Among their many benefits, prescribed fires can protect southeastern pine woodlands from encroachment – the process of fire-sensitive species expanding into fire-maintained woodlands.
Because fire is important for longleaf pine regeneration, forest researchers have studied the effects of flammability on the pine woodlands. In a recent study published in in Applied Vegetation Science, USDA Forest Service scientist John Willis investigated the relationship between seed availability and encroachment.
The southeastern pine woodlands stretch from Louisiana to Florida and Virginia. Many of these woodlands are dominated by longleaf pine (Pinus palustris), which is fire-adapted, meaning they have traits that help them survive or utilize wildfire.
“Longleaf pine is a keystone species in the ecosystem because it has flammable needles and promotes frequent fires,” says Willis. “Fires allow the longleaf pine to regenerate by opening up its seedlings so that they can establish.”
In the past 80 years, however, fewer fires have been occurring in the pine woodlands. Willis explains that there are two main causes of fire suppression: people putting out surface fires and the encroachment of hardwood trees.
This lack of fire has been a cause of forest degradation, allowing hardwood species that are less adapted to fire to encroach into the Southeastern pine woodlands.
Willis explains that when these hardwoods encroach, it fundamentally changes the structure of the pine woodlands, which can further affect flammability of the woodland:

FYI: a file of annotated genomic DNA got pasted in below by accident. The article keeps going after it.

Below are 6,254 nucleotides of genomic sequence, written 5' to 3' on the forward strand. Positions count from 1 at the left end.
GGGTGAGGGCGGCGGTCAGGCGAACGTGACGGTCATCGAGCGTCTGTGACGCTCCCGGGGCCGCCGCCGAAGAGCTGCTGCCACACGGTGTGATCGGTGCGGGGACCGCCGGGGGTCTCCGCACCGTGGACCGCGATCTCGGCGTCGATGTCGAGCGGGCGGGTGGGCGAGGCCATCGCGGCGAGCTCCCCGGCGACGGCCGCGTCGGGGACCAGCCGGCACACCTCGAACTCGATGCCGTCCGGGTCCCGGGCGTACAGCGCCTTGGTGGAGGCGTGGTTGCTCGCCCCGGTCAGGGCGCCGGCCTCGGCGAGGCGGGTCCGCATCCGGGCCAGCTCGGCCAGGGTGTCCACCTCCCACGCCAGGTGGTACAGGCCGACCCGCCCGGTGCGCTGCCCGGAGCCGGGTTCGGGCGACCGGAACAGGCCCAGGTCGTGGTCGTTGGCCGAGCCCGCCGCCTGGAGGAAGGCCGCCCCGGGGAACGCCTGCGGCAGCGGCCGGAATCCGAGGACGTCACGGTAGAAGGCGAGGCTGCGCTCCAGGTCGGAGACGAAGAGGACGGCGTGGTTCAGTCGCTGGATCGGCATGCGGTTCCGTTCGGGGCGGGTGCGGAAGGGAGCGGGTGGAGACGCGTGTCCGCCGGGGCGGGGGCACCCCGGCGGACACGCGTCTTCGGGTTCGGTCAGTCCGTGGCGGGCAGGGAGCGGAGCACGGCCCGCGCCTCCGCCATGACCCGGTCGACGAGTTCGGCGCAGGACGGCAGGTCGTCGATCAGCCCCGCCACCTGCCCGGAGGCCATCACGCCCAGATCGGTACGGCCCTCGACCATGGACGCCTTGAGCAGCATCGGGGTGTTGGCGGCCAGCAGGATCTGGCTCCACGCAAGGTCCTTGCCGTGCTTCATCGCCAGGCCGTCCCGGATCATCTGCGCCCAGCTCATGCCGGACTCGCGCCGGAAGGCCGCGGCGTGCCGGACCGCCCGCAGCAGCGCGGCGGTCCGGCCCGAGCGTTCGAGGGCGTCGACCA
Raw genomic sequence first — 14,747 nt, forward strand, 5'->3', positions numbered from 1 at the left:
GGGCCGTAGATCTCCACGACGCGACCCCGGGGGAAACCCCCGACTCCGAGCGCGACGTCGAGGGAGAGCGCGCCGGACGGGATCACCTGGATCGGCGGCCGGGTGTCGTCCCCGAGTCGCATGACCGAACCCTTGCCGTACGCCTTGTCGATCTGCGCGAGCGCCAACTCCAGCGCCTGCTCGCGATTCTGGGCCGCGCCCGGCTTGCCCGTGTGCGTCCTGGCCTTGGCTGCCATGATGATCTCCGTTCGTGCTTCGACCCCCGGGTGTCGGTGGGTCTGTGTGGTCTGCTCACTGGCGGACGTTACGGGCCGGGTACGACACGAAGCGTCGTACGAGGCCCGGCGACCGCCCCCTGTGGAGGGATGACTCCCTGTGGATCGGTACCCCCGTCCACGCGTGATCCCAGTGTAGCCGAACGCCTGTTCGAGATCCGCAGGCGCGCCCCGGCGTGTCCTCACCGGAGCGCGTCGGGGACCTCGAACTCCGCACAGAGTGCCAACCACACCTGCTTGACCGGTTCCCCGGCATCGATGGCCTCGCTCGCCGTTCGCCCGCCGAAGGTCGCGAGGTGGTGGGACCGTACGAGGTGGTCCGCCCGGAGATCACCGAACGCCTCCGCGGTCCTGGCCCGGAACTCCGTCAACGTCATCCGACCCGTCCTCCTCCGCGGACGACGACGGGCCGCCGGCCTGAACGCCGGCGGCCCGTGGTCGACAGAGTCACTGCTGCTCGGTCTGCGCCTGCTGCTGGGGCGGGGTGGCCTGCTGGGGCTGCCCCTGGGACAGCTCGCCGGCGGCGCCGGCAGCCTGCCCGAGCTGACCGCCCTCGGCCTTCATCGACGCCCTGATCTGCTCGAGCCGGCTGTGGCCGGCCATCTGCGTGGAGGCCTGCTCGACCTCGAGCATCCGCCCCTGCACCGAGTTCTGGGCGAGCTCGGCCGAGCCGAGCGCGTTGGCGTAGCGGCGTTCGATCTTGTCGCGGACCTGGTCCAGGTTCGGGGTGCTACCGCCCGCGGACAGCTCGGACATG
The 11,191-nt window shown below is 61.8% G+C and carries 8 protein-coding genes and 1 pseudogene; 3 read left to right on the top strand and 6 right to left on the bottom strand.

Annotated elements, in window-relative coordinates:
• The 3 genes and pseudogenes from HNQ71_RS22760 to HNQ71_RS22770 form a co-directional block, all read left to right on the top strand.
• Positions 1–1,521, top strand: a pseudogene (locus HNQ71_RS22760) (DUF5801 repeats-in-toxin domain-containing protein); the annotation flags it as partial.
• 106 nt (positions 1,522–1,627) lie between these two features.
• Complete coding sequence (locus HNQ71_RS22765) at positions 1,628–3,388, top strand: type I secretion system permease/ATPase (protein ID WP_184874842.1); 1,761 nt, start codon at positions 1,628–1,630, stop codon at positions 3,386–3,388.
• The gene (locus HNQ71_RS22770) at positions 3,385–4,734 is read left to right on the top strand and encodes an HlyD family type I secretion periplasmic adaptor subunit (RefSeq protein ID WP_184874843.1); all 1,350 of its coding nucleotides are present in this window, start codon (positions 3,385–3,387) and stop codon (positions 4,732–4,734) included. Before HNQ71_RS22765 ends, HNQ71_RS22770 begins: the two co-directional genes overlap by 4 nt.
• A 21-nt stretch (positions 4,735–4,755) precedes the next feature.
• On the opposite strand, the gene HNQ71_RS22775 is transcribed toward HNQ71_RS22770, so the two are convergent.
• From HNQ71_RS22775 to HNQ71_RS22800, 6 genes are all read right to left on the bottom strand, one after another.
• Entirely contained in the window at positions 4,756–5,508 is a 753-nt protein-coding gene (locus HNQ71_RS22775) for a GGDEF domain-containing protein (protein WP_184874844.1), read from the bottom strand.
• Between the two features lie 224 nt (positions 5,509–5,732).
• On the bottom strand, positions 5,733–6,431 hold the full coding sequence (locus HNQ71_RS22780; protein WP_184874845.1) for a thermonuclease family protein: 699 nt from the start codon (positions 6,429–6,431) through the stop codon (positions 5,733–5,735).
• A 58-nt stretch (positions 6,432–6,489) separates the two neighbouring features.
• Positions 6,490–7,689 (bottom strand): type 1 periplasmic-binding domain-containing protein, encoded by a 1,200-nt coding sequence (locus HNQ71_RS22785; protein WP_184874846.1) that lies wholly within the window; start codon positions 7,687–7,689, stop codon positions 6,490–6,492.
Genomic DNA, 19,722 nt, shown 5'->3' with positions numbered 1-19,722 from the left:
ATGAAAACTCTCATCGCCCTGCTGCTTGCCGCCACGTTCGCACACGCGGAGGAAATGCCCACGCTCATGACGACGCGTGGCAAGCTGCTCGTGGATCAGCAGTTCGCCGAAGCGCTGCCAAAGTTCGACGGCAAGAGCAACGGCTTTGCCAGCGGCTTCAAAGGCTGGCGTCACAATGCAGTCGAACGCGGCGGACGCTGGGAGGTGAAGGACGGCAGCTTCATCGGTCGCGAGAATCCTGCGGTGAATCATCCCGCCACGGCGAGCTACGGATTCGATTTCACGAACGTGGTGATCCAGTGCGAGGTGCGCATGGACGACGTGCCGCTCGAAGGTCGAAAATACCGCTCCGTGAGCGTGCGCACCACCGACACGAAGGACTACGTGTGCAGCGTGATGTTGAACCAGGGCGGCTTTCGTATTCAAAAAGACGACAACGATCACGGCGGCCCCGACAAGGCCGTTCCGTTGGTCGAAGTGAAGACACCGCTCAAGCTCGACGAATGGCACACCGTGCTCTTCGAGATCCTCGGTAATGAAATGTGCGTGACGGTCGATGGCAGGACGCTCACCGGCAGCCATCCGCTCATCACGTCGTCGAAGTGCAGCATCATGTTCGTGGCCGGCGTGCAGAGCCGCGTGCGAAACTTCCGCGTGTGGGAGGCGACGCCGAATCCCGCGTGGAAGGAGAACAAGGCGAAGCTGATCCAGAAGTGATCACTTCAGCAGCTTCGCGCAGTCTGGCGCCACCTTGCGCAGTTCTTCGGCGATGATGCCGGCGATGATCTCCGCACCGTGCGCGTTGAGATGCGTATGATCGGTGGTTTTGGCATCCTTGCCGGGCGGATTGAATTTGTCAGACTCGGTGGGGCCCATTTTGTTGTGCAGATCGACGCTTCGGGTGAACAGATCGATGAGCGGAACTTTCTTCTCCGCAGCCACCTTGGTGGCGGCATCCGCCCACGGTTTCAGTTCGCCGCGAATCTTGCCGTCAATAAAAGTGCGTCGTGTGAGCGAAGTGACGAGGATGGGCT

“Imagine a park with one layer of trees as an overstory – that’s a pine woodland. When fire suppression happens, there are hardwoods that encroach, and you end up with a midstory and an understory too”, says Willis. In other words, encroachment turns a structurally simple forest into a structurally complex forest with a wider collection of tree species.
When this midstory and understory are non-fire adapted hardwoods, this can lead to further fire suppression.
Willis explains that before encroachment, most seeds in the woodlands belonged to longleaf pine. However, as new species encroach, there are now seeds available from many different species. This led Willis to ask the question “Given the choice, do seed predators still prefer longleaf pine, or will they begin eating seeds from encroaching species?”
These seed predators, Willis explains, are called granivores. These granivores – often birds, small mammals, and insects – feed on seeds, thus controlling which seeds can germinate and grow into mature trees.
Willis and his team found that granivores in the pine woodlands preferred to eat small seeds rather than large ones.
This may be good news for the longleaf pine: its relatively large seed size may keep it safe from granivores. However, this may not always be the case, as different seed predators have different seed preferences. On the other hand, loblolly pine, an encroaching species, also has larger seeds and may benefit from this same protection.
Willis explains that forest managers and others previously believed that granivores preferred to eat longleaf pine over other seeds, but his novel research shows that that this not necessarily the case. “Encroaching species will potentially take some seed pressure off of longleaf pine.”
For more information, email John Willis at firstname.lastname@example.org.